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White Ethnogenesis and Gradual Capitalism: Perspectives from Colonial Archaeological Sites in the Chesapeake
Vol. 107, No. 3 (Sep., 2005), pp. 446-460
Stable URL: http://www.jstor.org/stable/3567029
Page Count: 15
You can always find the topics here!Topics: White people, Capitalism, Houses, Architecture, Dwellings, Workforce, Historical archaeology, Socioeconomics, Ethnicity, Whiteness studies
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The piecemeal development of capitalist socioeconomic systems in the colonial Chesapeake was deeply intertwined with projects of white ethnogenesis. Crafting a sense of "groupness" along lines perceived as racial required free "whites" to remain economically and socially interdependent. A variety of strategies and material forms--including reciprocal exchanges, hall-parlor house plans, and earthfast construction--facilitated this cohesion. Such integrative tactics coexisted in colonists' behavioral repertoires with more "capitalistic" strategies that prioritized private profit over social obligation. Colonists' deployment of diverse social strategies reflects a complex calculus assessing the benefits of economic autonomy against the benefits of ethnic ("white") solidarity. These dynamics can be illustrated through an 18th-century archaeological site at Flowerdew Hundred in the Chesapeake.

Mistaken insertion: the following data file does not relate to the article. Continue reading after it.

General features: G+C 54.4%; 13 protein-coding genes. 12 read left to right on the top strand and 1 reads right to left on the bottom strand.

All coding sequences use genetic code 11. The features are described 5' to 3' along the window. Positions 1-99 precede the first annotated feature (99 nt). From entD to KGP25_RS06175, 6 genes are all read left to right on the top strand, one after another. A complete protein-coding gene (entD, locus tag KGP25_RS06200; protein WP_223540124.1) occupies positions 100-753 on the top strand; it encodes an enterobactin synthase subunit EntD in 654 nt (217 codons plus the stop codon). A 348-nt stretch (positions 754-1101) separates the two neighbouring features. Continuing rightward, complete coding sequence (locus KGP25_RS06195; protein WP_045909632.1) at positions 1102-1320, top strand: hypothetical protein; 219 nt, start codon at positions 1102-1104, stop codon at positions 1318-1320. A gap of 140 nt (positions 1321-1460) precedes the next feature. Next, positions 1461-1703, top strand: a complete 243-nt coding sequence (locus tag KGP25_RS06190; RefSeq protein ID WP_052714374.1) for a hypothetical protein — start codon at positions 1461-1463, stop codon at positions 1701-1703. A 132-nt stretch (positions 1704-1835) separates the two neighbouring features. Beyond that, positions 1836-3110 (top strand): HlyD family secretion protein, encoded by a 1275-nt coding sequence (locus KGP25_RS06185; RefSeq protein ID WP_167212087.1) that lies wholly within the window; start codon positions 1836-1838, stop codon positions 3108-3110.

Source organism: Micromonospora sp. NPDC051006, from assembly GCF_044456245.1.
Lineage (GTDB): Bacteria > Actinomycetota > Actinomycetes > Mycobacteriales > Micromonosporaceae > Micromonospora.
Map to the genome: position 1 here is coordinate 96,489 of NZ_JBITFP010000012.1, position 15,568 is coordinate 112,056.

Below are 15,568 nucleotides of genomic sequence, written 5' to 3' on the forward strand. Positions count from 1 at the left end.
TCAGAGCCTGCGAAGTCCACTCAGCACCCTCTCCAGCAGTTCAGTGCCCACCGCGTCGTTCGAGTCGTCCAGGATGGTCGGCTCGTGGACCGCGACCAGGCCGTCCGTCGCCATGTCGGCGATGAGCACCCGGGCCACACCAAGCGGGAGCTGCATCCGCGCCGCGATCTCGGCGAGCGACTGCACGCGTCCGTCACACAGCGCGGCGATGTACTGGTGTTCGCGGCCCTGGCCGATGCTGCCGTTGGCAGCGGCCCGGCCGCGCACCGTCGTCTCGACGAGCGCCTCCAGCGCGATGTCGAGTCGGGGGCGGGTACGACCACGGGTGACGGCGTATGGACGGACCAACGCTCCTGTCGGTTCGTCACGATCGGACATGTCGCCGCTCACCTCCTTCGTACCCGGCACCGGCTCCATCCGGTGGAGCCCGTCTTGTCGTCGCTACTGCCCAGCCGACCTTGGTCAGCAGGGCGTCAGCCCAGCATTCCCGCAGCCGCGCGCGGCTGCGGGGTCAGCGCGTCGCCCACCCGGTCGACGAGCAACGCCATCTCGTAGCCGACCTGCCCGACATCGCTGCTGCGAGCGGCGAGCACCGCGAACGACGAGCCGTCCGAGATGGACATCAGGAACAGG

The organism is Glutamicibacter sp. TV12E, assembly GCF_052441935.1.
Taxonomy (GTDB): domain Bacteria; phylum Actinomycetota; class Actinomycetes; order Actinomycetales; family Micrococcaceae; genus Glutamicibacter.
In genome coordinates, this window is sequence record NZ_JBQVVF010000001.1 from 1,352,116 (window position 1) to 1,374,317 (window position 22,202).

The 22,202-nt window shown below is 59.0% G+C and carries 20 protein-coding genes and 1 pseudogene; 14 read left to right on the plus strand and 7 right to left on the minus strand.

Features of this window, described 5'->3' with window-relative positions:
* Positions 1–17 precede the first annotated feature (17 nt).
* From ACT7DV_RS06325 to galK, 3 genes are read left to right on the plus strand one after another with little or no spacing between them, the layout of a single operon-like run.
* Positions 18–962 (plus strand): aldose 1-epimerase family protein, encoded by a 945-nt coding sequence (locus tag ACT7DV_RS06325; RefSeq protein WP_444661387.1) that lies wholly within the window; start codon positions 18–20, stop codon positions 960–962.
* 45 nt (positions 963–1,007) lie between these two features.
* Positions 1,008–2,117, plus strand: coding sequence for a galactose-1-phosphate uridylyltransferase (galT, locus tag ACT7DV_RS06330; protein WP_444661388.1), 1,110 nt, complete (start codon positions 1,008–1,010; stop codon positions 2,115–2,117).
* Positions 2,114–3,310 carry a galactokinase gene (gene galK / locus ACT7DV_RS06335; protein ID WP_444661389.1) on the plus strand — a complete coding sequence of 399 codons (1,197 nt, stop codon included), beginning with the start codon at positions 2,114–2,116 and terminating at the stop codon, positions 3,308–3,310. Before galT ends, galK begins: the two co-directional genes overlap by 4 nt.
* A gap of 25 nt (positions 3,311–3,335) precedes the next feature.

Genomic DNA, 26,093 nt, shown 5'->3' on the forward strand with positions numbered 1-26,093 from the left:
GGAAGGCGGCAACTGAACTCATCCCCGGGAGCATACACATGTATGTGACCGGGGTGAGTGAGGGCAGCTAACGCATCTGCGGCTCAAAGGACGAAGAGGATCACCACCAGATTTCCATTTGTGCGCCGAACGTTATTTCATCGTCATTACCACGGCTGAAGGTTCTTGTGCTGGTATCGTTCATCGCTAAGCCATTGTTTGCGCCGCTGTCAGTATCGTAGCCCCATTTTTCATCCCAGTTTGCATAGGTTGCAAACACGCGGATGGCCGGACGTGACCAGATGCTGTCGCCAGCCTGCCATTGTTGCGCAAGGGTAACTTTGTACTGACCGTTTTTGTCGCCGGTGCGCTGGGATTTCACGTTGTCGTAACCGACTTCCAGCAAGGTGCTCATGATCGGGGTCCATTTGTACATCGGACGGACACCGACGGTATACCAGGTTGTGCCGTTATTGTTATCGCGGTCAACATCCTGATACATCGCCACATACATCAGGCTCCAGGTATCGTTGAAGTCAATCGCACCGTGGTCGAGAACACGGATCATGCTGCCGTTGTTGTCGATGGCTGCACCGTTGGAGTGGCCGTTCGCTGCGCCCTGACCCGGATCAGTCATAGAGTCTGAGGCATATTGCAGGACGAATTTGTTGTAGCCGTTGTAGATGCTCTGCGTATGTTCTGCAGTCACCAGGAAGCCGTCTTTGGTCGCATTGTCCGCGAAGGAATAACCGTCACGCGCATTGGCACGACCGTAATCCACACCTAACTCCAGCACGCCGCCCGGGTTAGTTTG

American Anthropologist © 2005 American Anthropological Association